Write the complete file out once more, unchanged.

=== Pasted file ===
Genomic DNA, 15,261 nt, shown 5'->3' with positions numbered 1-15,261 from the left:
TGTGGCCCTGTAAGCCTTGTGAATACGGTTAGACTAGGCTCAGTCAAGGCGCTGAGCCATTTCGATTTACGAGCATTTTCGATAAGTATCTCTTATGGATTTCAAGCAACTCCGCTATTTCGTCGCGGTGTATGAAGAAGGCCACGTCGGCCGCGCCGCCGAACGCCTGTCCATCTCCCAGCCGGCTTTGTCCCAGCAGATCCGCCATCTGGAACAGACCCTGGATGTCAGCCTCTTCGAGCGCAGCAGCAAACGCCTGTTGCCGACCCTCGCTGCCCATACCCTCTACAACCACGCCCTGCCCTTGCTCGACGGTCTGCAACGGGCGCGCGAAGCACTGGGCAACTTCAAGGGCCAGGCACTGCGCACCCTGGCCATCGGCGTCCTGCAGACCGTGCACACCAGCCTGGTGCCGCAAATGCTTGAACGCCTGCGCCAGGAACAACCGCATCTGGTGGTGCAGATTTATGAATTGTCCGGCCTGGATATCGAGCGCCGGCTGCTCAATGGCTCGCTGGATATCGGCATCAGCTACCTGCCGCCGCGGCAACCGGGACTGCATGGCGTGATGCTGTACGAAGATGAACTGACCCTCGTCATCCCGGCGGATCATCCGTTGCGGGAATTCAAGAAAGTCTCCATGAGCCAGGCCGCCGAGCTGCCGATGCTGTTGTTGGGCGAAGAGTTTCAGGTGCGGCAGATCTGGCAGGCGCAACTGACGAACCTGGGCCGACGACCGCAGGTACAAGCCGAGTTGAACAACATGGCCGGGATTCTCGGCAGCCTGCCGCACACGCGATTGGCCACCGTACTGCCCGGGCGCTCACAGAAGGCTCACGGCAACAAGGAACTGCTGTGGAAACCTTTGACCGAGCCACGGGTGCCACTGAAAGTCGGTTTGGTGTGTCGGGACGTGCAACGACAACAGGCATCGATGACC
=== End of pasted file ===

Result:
Genomic DNA, 15,261 nt, shown 5'->3' with positions numbered 1-15,261 from the left:
TGTGGCCCTGTAAGCCTTGTGAATACGGTTAGACTAGGCTCAGTCAAGGCGCTGAGCCATTTCGATTTACGAGCATTTTCGATAAGTATCTCTTATGGATTTCAAGCAACTCCGCTATTTCGTCGCGGTGTATGAAGAAGGCCACGTCGGCCGCGCCGCCGAACGCCTGTCCATCTCCCAGCCGGCTTTGTCCCAGCAGATCCGCCATCTGGAACAGACCCTGGATGTCAGCCTCTTCGAGCGCAGCAGCAAACGCCTGTTGCCGACCCTCGCTGCCCATACCCTCTACAACCACGCCCTGCCCTTGCTCGACGGTCTGCAACGGGCGCGCGAAGCACTGGGCAACTTCAAGGGCCAGGCACTGCGCACCCTGGCCATCGGCGTCCTGCAGACCGTGCACACCAGCCTGGTGCCGCAAATGCTTGAACGCCTGCGCCAGGAACAACCGCATCTGGTGGTGCAGATTTATGAATTGTCCGGCCTGGATATCGAGCGCCGGCTGCTCAATGGCTCGCTGGATATCGGCATCAGCTACCTGCCGCCGCGGCAACCGGGACTGCATGGCGTGATGCTGTACGAAGATGAACTGACCCTCGTCATCCCGGCGGATCATCCGTTGCGGGAATTCAAGAAAGTCTCCATGAGCCAGGCCGCCGAGCTGCCGATGCTGTTGTTGGGCGAAGAGTTTCAGGTGCGGCAGATCTGGCAGGCGCAACTGACGAACCTGGGCCGACGACCGCAGGTACAAGCCGAGTTGAACAACATGGCCGGGATTCTCGGCAGCCTGCCGCACACGCGATTGGCCACCGTACTGCCCGGGCGCTCACAGAAGGCTCACGGCAACAAGGAACTGCTGTGGAAACCTTTGACCGAGCCACGGGTGCCACTGAAAGTCGGTTTGGTGTGTCGGGACGTGCAACGACAACAGGCATCGATGACC